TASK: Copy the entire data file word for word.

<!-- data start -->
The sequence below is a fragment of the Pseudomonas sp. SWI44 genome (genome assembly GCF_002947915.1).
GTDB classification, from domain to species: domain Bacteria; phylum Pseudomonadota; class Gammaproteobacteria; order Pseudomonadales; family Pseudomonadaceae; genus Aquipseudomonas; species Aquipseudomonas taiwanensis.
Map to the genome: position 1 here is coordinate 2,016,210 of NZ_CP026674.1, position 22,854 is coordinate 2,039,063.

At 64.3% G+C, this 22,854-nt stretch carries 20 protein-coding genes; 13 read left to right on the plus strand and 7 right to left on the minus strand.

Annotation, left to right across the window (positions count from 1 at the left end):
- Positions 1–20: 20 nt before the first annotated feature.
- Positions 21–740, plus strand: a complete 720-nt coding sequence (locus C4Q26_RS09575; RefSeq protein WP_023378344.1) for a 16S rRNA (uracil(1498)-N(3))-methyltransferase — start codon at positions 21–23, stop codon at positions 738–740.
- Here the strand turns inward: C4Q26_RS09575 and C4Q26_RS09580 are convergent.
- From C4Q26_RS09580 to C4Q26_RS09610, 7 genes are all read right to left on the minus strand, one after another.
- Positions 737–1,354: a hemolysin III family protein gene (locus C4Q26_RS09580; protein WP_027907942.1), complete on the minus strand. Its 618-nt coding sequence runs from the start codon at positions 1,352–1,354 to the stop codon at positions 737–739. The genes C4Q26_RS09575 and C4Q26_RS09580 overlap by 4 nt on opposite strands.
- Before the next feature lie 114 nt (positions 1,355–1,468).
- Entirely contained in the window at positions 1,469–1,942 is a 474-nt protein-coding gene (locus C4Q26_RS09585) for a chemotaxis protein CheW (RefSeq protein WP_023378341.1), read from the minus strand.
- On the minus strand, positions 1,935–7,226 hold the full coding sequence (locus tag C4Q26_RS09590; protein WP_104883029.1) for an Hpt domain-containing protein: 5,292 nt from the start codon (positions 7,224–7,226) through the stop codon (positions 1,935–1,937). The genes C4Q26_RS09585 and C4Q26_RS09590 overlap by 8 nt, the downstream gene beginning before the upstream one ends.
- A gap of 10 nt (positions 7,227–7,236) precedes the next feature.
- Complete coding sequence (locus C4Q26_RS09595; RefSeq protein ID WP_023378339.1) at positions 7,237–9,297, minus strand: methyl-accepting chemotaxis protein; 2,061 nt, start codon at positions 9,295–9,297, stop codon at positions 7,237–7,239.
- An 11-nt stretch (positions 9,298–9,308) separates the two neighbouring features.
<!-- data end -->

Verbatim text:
The sequence below is a fragment of the Pseudomonas sp. SWI44 genome (genome assembly GCF_002947915.1).
GTDB classification, from domain to species: domain Bacteria; phylum Pseudomonadota; class Gammaproteobacteria; order Pseudomonadales; family Pseudomonadaceae; genus Aquipseudomonas; species Aquipseudomonas taiwanensis.
Map to the genome: position 1 here is coordinate 2,016,210 of NZ_CP026674.1, position 22,854 is coordinate 2,039,063.

At 64.3% G+C, this 22,854-nt stretch carries 20 protein-coding genes; 13 read left to right on the plus strand and 7 right to left on the minus strand.

Annotation, left to right across the window (positions count from 1 at the left end):
- Positions 1–20: 20 nt before the first annotated feature.
- Positions 21–740, plus strand: a complete 720-nt coding sequence (locus C4Q26_RS09575; RefSeq protein WP_023378344.1) for a 16S rRNA (uracil(1498)-N(3))-methyltransferase — start codon at positions 21–23, stop codon at positions 738–740.
- Here the strand turns inward: C4Q26_RS09575 and C4Q26_RS09580 are convergent.
- From C4Q26_RS09580 to C4Q26_RS09610, 7 genes are all read right to left on the minus strand, one after another.
- Positions 737–1,354: a hemolysin III family protein gene (locus C4Q26_RS09580; protein WP_027907942.1), complete on the minus strand. Its 618-nt coding sequence runs from the start codon at positions 1,352–1,354 to the stop codon at positions 737–739. The genes C4Q26_RS09575 and C4Q26_RS09580 overlap by 4 nt on opposite strands.
- Before the next feature lie 114 nt (positions 1,355–1,468).
- Entirely contained in the window at positions 1,469–1,942 is a 474-nt protein-coding gene (locus C4Q26_RS09585) for a chemotaxis protein CheW (RefSeq protein WP_023378341.1), read from the minus strand.
- On the minus strand, positions 1,935–7,226 hold the full coding sequence (locus tag C4Q26_RS09590; protein WP_104883029.1) for an Hpt domain-containing protein: 5,292 nt from the start codon (positions 7,224–7,226) through the stop codon (positions 1,935–1,937). The genes C4Q26_RS09585 and C4Q26_RS09590 overlap by 8 nt, the downstream gene beginning before the upstream one ends.
- A gap of 10 nt (positions 7,227–7,236) precedes the next feature.
- Complete coding sequence (locus C4Q26_RS09595; RefSeq protein ID WP_023378339.1) at positions 7,237–9,297, minus strand: methyl-accepting chemotaxis protein; 2,061 nt, start codon at positions 9,295–9,297, stop codon at positions 7,237–7,239.
- An 11-nt stretch (positions 9,298–9,308) separates the two neighbouring features.